GM Inspiration: Revising the Goblin Encounter With Different Storytelling Styles

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GM Tips is our series to help Storytellers and Game Masters improve their craft and create memorable roleplaying experiences. Last week we talked about prep work for summer chronicles and this week we get super basic with Goblins!

Goblins are a pervasive early encounter option for multiple game systems (even Rifts, Shadowrun, White Wolf, and Deadlands can benefit from gobbos). Typically, a comical race of green-skinned little punks that attack you with pointy sticks in a suicidal fashion, goblins don’t often need reworking. With all the GM Tips articles we’ve put out there, I figured it would be fun to see a basic goblin encounter rewritten using some past tips.

Our premise for this encounter is an entry-level game session that follows after any prequels you may have had for your party. The most average and common goblin encounter consists of four-to-six goblins that attack the party while they are on a small dirt road near a town or settlement, and so we will rewrite this. Based on the different styles of storytelling (narrative, uplifting, obstructionist, and experimental) we will inject a little of each style and see how the encounter changes.

So let’s start with a basic scenario laid out before many players: you find four goblins on a road.

Getting Things “Rolling”

Goblin Encounter Image 1

It’s early on in the game, so relying on a narrative storytelling path is a good safe spot to begin. Narrative-style storytellers have a plot with a beginning, middle, and end for the players to journey through. Applied to the extreme, and you can railroad your players without any choice—which is needed to start any chronicle. Inside an encounter, you can apply these same railroads by using the environment:

Instead of four goblins on one road, let’s throw them in a runaway cart, racing in a direction.

Before the game session, calculate out that the cart will take something like ten combat rounds before it reaches an unmovable object and crashes. The level one group of adventurers are riding their horse cart when suddenly a group of goblins, two driving, and two with pointy sticks start racing up behind them. Now the encounter gets to add in athletics rolls to jump between carts, there is a definitive end, and already feels more dynamic. Placing the cart on narrative rails also has tactical benefits—should the cart fall off the rails, catastrophe happens to the goblins inside. Launching a campaign with a narrative railroad gives players a focal point to center their imaginations in the world as it expands.

Making Emotional Connections

An uplifting storyteller focuses on the characters themselves and their ties to the world around them. Without investment and buy-in from the characters, the world around them means nothing, and so add a bit of an uplifting style we need to create those connections for the player characters. Either the goblins need to be personally related to the characters or something needs to be at stake for them. A consequence for what happens if the characters suffer failure when the racing kart explodes at the end will work. Since it’s unlikely, the characters have swapped beer’s (plural, not possessive) with the goblins (though don’t rule that out) let’s meddle with the setting.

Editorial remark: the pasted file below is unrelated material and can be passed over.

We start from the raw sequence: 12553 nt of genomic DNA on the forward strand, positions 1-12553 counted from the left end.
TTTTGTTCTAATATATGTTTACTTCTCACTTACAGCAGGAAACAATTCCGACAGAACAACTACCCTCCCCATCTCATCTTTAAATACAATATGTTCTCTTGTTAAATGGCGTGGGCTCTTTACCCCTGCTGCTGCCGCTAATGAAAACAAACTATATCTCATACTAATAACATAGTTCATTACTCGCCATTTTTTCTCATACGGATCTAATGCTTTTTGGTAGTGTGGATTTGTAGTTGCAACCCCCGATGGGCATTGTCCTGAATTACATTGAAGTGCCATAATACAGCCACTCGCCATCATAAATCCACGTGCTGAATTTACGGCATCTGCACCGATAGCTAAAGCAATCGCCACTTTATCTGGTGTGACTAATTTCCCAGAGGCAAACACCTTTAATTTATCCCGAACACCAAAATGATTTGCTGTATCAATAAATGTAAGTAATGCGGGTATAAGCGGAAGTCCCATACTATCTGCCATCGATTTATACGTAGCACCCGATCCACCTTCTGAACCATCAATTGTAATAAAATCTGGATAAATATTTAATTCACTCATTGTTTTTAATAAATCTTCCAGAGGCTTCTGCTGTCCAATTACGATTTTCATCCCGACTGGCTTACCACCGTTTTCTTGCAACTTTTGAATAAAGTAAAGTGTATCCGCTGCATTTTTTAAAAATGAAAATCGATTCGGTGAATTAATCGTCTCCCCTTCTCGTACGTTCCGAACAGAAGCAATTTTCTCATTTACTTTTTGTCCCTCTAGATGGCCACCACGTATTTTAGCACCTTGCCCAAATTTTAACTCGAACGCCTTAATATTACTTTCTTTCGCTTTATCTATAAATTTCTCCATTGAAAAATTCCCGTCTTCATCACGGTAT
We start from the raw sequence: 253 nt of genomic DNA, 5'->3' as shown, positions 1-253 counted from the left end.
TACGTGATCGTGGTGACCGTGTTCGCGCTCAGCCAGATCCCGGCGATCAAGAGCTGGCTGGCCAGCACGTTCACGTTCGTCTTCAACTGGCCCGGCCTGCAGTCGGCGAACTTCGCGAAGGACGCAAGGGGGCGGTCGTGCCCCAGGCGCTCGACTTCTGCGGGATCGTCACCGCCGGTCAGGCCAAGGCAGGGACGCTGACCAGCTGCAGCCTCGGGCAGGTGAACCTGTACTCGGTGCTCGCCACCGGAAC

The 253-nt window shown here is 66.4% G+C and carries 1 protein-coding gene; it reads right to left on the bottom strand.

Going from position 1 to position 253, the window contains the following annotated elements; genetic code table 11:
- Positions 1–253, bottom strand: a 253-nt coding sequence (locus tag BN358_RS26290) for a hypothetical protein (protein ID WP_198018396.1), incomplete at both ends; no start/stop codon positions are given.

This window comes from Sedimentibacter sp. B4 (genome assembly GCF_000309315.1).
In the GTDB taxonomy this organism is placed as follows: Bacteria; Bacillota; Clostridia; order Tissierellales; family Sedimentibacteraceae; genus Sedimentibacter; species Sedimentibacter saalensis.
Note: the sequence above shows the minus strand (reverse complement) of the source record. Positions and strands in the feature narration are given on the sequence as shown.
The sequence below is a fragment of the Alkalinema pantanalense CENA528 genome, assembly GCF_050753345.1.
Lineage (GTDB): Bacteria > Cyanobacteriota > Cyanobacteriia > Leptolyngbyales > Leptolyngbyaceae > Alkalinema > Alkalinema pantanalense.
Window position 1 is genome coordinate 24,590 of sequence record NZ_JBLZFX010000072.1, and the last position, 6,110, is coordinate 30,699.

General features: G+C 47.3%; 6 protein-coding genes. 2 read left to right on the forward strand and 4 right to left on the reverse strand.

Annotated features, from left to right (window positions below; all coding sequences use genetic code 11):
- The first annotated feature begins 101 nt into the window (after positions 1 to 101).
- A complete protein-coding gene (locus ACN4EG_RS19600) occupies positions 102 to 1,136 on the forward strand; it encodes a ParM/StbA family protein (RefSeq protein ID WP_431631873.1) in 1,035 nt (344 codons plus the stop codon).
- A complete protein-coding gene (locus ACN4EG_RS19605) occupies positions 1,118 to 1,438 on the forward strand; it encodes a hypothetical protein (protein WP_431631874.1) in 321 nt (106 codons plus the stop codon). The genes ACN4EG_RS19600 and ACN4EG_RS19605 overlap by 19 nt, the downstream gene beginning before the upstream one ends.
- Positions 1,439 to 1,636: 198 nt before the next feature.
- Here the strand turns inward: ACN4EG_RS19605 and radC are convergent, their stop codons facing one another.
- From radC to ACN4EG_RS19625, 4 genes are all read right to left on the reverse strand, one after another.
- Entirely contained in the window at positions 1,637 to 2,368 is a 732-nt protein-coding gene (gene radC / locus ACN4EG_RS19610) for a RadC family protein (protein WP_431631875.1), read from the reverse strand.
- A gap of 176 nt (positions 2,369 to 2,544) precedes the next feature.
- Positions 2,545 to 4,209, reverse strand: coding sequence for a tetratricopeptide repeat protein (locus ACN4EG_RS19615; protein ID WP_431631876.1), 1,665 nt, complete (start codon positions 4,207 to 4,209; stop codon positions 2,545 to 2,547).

The goblin’s cart is racing towards the hometown of the player characters. To make matters worse, the little sister of one character should perhaps find herself wandering onto the road, amping up the stakes for stopping the goblins in time.

Now they have a time limit for the encounter, personal stakes, familiar territory, and a personal background tie to make this encounter truly meaningful. But we aren’t done yet.

Dynamite Makes Things More Exciting

An obstructionist style storyteller presents problems in front of the problems to solve. Each problem then unfolds into a larger problem or several other problems, which each cascade into further puzzles until you reach an end. In this way, your world becomes a tad more sandbox allowing your players to dictate the direction of the game that they are curious to explore.

Instead of the goblins going after the party members, the goblins might find themselves trapped on a cart filled with explosive dynamite.

Maybe they’ve lost control of their cart, hurtling to the town, fighting anything they can out of panic, while trying to put out the TNT. Who put that TNT there and why are the goblins held hostage are both obstructive puzzles meant to be questioned later… or entirely ignored.

Up The Immersion

Lastly, while these hostage goblins are freaking out about TNT, and the characters frantically race to save their little sister caught in the cross-hairs—be experimental. Experimental storytellers tend to add out of game elements to the encounter for increased immersion and music that includes the rhythmic beating of hooves from the carts, or a hometown food dish will go well for this encounter.

An open timer that was visible to the players would make the very limited time the players had to act very real. After the encounter, you could gift one player a stuffed animal or necklace that belonged to the little sister before the explosion. The keepsake would carry entirely different meanings if the sister lived or died, but for the rest of the campaign the party will never forget their first goblin encounter.


How would you rewrite the typical goblin encounter? Let us know what worked for you in the comments below!


Featured Image by:  Goblin Boomkeg by Viktor Titov for Wizards of the Coast

Image Credits: Wizards of the Coast

Rick Heinz is the author of The Seventh Age: Dawn, and a storyteller with a focus on LARPs, Wraith: The Oblivion, Eclipse Phase, and many more. You can follow game or urban fantasy related thingies on Twitter or Facebook.

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